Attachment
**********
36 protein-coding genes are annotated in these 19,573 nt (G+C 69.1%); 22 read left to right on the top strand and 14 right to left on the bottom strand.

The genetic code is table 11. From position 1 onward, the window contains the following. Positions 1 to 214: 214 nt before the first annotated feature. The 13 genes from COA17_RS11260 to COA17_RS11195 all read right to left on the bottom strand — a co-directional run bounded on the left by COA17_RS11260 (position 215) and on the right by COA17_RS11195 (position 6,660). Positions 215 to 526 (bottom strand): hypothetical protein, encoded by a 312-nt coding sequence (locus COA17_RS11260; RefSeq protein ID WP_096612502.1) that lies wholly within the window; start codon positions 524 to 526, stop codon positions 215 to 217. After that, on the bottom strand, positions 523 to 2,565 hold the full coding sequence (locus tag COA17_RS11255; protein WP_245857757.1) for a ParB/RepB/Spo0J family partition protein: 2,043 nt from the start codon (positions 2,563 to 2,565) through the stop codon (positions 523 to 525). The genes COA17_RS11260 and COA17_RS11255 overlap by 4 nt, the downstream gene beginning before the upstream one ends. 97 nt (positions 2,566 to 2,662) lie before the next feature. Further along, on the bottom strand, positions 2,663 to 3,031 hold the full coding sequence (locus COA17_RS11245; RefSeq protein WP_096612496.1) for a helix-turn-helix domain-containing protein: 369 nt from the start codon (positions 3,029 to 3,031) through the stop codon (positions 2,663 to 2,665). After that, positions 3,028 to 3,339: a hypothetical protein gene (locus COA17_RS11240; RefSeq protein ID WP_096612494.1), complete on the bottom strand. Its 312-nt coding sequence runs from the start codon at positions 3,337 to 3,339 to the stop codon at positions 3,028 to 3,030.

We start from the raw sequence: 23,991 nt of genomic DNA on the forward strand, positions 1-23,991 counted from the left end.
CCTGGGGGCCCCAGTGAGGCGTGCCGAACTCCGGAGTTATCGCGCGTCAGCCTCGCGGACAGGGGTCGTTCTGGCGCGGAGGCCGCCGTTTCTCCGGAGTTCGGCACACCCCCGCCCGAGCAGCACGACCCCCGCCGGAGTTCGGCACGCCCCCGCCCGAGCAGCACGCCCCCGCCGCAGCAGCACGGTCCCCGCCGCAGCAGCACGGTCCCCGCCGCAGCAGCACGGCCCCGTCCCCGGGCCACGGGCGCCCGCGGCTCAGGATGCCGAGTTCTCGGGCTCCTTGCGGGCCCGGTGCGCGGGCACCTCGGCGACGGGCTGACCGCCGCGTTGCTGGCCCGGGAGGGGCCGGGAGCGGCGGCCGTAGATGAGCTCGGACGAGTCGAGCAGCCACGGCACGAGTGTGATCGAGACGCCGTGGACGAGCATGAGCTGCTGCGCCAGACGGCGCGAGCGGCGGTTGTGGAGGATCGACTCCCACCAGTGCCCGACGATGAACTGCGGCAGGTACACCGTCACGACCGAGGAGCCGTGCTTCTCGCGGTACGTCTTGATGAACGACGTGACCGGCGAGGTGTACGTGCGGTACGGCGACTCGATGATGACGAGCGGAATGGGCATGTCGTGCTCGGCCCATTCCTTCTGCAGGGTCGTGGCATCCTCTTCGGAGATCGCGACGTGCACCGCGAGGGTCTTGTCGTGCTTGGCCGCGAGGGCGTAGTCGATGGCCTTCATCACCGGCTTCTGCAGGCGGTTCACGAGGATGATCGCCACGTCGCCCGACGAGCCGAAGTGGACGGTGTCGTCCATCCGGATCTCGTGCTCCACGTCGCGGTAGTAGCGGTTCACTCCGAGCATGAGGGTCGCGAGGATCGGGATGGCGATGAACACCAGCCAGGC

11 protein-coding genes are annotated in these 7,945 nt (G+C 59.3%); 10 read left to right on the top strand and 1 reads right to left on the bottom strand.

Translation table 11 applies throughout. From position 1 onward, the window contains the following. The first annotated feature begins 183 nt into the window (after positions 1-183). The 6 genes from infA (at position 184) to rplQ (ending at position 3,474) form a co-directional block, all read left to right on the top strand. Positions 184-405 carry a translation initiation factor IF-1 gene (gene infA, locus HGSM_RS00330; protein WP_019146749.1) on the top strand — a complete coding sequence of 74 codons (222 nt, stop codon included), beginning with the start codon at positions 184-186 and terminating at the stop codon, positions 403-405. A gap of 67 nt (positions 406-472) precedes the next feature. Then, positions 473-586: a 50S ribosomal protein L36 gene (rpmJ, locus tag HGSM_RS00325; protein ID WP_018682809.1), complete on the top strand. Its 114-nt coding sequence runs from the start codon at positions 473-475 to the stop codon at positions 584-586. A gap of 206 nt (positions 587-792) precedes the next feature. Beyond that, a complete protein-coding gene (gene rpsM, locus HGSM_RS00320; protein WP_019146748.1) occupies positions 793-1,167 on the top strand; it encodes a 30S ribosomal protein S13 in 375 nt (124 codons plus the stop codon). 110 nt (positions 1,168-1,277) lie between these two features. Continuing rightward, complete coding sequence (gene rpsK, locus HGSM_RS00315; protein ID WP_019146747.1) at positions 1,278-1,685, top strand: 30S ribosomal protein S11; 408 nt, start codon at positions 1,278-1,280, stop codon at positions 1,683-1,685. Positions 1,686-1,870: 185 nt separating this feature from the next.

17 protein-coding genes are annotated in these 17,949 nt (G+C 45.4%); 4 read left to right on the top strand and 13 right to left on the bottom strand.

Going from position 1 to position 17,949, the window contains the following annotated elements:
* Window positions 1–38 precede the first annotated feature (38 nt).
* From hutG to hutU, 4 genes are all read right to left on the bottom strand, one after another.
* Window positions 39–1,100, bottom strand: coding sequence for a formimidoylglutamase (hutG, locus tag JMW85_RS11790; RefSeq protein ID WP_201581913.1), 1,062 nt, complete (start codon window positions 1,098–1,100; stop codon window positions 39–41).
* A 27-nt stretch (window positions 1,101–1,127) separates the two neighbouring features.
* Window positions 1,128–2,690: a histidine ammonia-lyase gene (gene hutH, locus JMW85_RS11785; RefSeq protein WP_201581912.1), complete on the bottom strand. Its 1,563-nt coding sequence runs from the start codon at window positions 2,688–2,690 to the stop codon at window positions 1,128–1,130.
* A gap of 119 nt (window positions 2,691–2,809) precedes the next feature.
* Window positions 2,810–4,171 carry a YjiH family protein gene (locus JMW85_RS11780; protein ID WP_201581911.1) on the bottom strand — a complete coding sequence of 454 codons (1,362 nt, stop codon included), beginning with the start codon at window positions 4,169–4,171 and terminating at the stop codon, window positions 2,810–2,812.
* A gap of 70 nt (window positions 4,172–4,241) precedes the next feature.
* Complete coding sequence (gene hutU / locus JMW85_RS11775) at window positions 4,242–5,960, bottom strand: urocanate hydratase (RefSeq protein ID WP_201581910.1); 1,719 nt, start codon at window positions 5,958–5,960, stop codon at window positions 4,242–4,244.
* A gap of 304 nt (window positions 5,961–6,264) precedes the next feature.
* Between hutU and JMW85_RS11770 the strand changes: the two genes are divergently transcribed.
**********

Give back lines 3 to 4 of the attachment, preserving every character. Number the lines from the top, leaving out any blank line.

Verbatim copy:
We start from the raw sequence: 23,991 nt of genomic DNA on the forward strand, positions 1-23,991 counted from the left end.
CCTGGGGGCCCCAGTGAGGCGTGCCGAACTCCGGAGTTATCGCGCGTCAGCCTCGCGGACAGGGGTCGTTCTGGCGCGGAGGCCGCCGTTTCTCCGGAGTTCGGCACACCCCCGCCCGAGCAGCACGACCCCCGCCGGAGTTCGGCACGCCCCCGCCCGAGCAGCACGCCCCCGCCGCAGCAGCACGGTCCCCGCCGCAGCAGCACGGTCCCCGCCGCAGCAGCACGGCCCCGTCCCCGGGCCACGGGCGCCCGCGGCTCAGGATGCCGAGTTCTCGGGCTCCTTGCGGGCCCGGTGCGCGGGCACCTCGGCGACGGGCTGACCGCCGCGTTGCTGGCCCGGGAGGGGCCGGGAGCGGCGGCCGTAGATGAGCTCGGACGAGTCGAGCAGCCACGGCACGAGTGTGATCGAGACGCCGTGGACGAGCATGAGCTGCTGCGCCAGACGGCGCGAGCGGCGGTTGTGGAGGATCGACTCCCACCAGTGCCCGACGATGAACTGCGGCAGGTACACCGTCACGACCGAGGAGCCGTGCTTCTCGCGGTACGTCTTGATGAACGACGTGACCGGCGAGGTGTACGTGCGGTACGGCGACTCGATGATGACGAGCGGAATGGGCATGTCGTGCTCGGCCCATTCCTTCTGCAGGGTCGTGGCATCCTCTTCGGAGATCGCGACGTGCACCGCGAGGGTCTTGTCGTGCTTGGCCGCGAGGGCGTAGTCGATGGCCTTCATCACCGGCTTCTGCAGGCGGTTCACGAGGATGATCGCCACGTCGCCCGACGAGCCGAAGTGGACGGTGTCGTCCATCCGGATCTCGTGCTCCACGTCGCGGTAGTAGCGGTTCACTCCGAGCATGAGGGTCGCGAGGATCGGGATGGCGATGAACACCAGCCAGGC